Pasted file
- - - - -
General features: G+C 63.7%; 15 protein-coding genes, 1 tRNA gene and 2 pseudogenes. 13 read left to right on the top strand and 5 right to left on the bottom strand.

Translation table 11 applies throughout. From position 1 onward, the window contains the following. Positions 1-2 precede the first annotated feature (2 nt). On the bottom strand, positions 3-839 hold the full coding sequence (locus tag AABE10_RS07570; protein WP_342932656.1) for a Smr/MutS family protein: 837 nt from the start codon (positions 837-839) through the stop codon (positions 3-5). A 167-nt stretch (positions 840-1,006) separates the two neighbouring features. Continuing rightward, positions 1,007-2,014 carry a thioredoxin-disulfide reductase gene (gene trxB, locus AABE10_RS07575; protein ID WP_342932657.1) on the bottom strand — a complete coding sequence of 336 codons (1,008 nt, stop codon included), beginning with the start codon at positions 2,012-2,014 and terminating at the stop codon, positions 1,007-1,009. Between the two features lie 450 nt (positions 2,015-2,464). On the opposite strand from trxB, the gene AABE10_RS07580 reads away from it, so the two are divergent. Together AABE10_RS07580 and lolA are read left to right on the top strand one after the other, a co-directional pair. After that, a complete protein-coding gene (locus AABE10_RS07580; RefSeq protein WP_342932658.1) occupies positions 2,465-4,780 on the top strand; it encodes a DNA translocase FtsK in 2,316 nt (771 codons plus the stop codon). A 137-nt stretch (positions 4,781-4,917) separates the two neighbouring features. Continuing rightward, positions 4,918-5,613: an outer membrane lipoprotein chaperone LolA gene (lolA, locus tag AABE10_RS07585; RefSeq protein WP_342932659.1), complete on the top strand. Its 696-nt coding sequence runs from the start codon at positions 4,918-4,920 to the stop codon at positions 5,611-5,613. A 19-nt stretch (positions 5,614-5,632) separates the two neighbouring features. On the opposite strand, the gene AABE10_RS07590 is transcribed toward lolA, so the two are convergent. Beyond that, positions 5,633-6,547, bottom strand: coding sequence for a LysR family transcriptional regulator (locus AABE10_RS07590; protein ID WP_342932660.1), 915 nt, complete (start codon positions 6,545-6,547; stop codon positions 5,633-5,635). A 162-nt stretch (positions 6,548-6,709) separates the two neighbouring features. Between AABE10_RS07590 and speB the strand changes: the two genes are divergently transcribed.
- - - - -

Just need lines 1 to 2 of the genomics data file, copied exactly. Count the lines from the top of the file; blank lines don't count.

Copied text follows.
General features: G+C 63.7%; 15 protein-coding genes, 1 tRNA gene and 2 pseudogenes. 13 read left to right on the top strand and 5 right to left on the bottom strand.

Translation table 11 applies throughout. From position 1 onward, the window contains the following. Positions 1-2 precede the first annotated feature (2 nt). On the bottom strand, positions 3-839 hold the full coding sequence (locus tag AABE10_RS07570; protein WP_342932656.1) for a Smr/MutS family protein: 837 nt from the start codon (positions 837-839) through the stop codon (positions 3-5). A 167-nt stretch (positions 840-1,006) separates the two neighbouring features. Continuing rightward, positions 1,007-2,014 carry a thioredoxin-disulfide reductase gene (gene trxB, locus AABE10_RS07575; protein ID WP_342932657.1) on the bottom strand — a complete coding sequence of 336 codons (1,008 nt, stop codon included), beginning with the start codon at positions 2,012-2,014 and terminating at the stop codon, positions 1,007-1,009. Between the two features lie 450 nt (positions 2,015-2,464). On the opposite strand from trxB, the gene AABE10_RS07580 reads away from it, so the two are divergent. Together AABE10_RS07580 and lolA are read left to right on the top strand one after the other, a co-directional pair. After that, a complete protein-coding gene (locus AABE10_RS07580; RefSeq protein WP_342932658.1) occupies positions 2,465-4,780 on the top strand; it encodes a DNA translocase FtsK in 2,316 nt (771 codons plus the stop codon). A 137-nt stretch (positions 4,781-4,917) separates the two neighbouring features. Continuing rightward, positions 4,918-5,613: an outer membrane lipoprotein chaperone LolA gene (lolA, locus tag AABE10_RS07585; RefSeq protein WP_342932659.1), complete on the top strand. Its 696-nt coding sequence runs from the start codon at positions 4,918-4,920 to the stop codon at positions 5,611-5,613. A 19-nt stretch (positions 5,614-5,632) separates the two neighbouring features. On the opposite strand, the gene AABE10_RS07590 is transcribed toward lolA, so the two are convergent. Beyond that, positions 5,633-6,547, bottom strand: coding sequence for a LysR family transcriptional regulator (locus AABE10_RS07590; protein ID WP_342932660.1), 915 nt, complete (start codon positions 6,545-6,547; stop codon positions 5,633-5,635). A 162-nt stretch (positions 6,548-6,709) separates the two neighbouring features. Between AABE10_RS07590 and speB the strand changes: the two genes are divergently transcribed.